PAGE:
Feeds

Eco-activist gets tougher with gadget makers

Greenpeace shifts green goalposts

Reducing security risks from open source software

Sony and Sony Ericsson (SE) may have topped Greenpeace’s latest Guide to Greener Electronics, but almost all manufacturers saw their scores plunge thanks to new, more stringent marking criteria.

Greenpeace_guide_to_greener_electronics_version_eight

Greenpeace's Guide to Greener Electronics: how the vendors rated

Greenpeace said that “given the increasing evidence of climate change”, it was now necessary to make the grading system tougher and to create additional grading criteria. For example, it added more toxic compounds to its list of materials manufacturers must commit themselves to eliminate and provide a timeline for that process. Chemicals added to the roster of nasties include beryllium in all its forms and compounds of antimony.

The environmentalist merged timeline requirements for firms’ commitments to eliminating PVC and BFR chemicals from products, but extended the elimination of phthalates to take in all incarnations of the compound.

Sony and SE may have been awarded the joint top rank, each netting a score of 5.1 out of ten, but Greenpeace felt that all 18 companies it scrutinised still need clean-up their products by eliminating all hazardous substances.

Greenpeace’s second key demand is for all firms to improve their product take-back and recycling strategies.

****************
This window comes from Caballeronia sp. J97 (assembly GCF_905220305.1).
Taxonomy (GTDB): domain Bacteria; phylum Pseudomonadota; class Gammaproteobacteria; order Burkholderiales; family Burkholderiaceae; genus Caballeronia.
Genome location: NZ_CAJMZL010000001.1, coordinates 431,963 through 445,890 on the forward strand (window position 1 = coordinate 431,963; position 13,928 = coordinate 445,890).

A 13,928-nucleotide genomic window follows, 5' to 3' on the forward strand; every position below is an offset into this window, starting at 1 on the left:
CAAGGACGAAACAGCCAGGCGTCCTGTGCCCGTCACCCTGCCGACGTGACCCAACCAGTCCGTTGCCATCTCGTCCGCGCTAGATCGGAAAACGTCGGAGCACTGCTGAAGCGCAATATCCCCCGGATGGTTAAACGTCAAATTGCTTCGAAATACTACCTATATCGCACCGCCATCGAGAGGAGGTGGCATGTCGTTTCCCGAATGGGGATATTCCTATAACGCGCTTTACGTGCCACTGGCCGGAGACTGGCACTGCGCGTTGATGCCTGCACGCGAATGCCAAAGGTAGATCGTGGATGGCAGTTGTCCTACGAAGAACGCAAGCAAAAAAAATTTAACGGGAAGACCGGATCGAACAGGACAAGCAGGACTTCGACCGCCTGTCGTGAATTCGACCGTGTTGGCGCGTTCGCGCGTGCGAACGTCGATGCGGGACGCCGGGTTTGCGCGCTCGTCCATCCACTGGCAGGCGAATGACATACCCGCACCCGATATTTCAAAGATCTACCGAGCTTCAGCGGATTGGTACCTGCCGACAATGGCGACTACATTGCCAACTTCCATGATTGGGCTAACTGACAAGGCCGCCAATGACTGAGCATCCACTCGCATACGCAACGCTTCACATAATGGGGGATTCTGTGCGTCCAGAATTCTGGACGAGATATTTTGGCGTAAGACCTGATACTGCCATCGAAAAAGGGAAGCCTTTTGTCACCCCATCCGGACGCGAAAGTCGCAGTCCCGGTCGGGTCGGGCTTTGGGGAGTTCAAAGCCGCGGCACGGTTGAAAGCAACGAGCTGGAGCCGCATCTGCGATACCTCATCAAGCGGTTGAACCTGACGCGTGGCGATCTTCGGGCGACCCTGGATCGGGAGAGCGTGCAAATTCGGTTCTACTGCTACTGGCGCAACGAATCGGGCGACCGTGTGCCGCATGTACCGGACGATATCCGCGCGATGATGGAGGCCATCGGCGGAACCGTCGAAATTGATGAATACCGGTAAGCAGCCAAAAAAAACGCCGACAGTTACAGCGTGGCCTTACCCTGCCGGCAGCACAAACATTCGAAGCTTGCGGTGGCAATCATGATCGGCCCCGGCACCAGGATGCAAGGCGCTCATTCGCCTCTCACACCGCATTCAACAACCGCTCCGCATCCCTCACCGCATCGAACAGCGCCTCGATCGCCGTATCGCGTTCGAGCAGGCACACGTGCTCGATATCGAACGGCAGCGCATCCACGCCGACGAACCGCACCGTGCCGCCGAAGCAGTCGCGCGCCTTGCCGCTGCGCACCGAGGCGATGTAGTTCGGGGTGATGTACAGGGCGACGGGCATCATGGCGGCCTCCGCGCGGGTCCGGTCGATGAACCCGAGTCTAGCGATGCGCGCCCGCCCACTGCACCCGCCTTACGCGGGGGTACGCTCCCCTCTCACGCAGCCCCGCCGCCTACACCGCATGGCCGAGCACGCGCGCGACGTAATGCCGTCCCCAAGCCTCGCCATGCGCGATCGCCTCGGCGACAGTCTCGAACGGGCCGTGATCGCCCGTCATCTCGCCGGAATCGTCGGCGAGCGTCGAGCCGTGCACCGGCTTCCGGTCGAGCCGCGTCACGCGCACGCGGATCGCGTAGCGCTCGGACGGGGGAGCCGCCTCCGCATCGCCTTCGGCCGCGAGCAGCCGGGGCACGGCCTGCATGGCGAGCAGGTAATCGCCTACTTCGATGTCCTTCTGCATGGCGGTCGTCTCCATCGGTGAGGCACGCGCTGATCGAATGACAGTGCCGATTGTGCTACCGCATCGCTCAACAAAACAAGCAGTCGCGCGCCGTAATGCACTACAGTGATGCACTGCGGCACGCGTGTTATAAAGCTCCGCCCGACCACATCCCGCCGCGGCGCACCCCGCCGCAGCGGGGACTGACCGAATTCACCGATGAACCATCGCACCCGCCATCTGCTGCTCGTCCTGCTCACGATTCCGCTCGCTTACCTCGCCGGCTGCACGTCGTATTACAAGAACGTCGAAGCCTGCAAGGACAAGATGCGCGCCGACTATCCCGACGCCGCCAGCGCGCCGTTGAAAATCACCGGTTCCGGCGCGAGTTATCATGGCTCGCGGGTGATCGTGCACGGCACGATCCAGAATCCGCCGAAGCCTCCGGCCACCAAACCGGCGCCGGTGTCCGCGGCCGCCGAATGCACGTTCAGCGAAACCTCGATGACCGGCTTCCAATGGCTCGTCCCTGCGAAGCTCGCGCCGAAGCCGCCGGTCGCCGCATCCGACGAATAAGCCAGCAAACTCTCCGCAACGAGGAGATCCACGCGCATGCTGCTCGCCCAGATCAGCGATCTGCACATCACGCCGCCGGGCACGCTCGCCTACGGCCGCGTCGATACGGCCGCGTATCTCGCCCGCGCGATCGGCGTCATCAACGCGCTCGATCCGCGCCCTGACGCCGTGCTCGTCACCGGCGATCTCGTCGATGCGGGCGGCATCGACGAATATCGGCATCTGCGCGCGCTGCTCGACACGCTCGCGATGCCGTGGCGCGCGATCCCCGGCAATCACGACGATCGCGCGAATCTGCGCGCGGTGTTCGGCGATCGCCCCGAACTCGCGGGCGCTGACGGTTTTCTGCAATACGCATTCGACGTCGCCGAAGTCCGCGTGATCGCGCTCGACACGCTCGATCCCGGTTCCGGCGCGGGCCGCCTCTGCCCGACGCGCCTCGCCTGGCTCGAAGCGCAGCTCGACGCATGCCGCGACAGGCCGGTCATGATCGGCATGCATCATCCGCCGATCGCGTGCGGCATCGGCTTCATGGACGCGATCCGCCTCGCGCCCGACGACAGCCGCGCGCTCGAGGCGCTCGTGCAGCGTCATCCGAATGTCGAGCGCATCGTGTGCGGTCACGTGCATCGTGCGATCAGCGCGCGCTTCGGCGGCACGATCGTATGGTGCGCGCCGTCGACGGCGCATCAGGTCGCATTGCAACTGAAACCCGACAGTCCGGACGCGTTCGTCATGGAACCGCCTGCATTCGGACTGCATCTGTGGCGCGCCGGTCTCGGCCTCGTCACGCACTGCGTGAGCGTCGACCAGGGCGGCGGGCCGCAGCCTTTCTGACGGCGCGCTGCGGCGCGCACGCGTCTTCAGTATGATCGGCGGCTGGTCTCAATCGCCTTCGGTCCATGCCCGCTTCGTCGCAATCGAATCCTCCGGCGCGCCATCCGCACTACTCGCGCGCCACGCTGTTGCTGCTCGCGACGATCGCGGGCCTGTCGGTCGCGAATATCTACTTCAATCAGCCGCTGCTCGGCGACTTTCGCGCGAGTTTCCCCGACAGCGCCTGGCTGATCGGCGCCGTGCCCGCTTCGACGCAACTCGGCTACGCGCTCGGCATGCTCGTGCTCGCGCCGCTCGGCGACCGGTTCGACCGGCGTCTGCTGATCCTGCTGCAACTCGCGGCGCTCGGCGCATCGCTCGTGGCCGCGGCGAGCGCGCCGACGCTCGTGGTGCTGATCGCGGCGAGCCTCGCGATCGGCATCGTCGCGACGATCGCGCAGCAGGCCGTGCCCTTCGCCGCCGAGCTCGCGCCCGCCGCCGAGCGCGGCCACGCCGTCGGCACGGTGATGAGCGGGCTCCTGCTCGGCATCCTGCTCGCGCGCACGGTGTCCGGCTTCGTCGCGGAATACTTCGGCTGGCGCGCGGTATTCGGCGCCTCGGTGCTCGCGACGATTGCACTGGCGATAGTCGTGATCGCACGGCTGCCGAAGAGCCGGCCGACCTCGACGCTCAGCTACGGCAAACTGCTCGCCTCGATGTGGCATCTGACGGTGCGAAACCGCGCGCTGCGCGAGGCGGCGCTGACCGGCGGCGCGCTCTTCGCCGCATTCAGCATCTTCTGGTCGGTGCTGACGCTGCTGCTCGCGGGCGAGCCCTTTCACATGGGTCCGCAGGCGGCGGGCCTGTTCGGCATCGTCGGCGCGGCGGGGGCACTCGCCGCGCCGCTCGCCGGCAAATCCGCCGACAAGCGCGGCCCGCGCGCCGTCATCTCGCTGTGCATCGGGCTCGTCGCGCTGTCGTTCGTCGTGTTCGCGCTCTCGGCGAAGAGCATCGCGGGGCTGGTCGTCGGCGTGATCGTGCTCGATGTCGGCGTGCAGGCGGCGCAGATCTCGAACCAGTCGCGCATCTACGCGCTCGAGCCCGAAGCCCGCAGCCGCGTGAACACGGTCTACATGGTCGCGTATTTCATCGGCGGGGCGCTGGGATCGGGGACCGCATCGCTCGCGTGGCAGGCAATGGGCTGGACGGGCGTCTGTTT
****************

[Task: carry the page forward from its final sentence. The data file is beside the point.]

In the latest rankings, Nokia would have taken first place with a score of 5.8, but Greenpeace again penalised the mobile phone giant for “corporate misbehaviour on its take-back and recycling practice”. Nokia consequently had to settle for a score of 4.8.

In version seven of the report, released back in March, Greenpeace also slapped a penalty onto Nokia because of deficiencies in its recycling programme.

This time around, Samsung and Dell, were awarded identical scores of 4.5. Both firms scored well for over their timelines for phasing out use of PVC and BFRs. Samsung was also congratulated for its use of recycled plastic content.

But both firms took a spanking over the amount of renewable energy they use - or, rather, the lack of.

Toshiba, Acer, Panasonic, Motorola and HP all scored 4.3. Toshiba and Acer were both noted on their good timelines for the phase-out of PVC and BFR use, something at which Greenpeace said Panasonic is “partially bad”. Motorola was noted for the efficiency of new models because, globally, all its mobile phone chargers now meet Energy Star Level 4 requirements.

And now for the negatives. Toshiba, it seems, doesn’t use a high enough amount of renewable energy and doesn’t have a commitment to increase use of renewable energy sources. Motorola received a ticking-off because, although it has goals to increase the use of recycled materials in products, no examples or quantities were supplied to Greenpeace.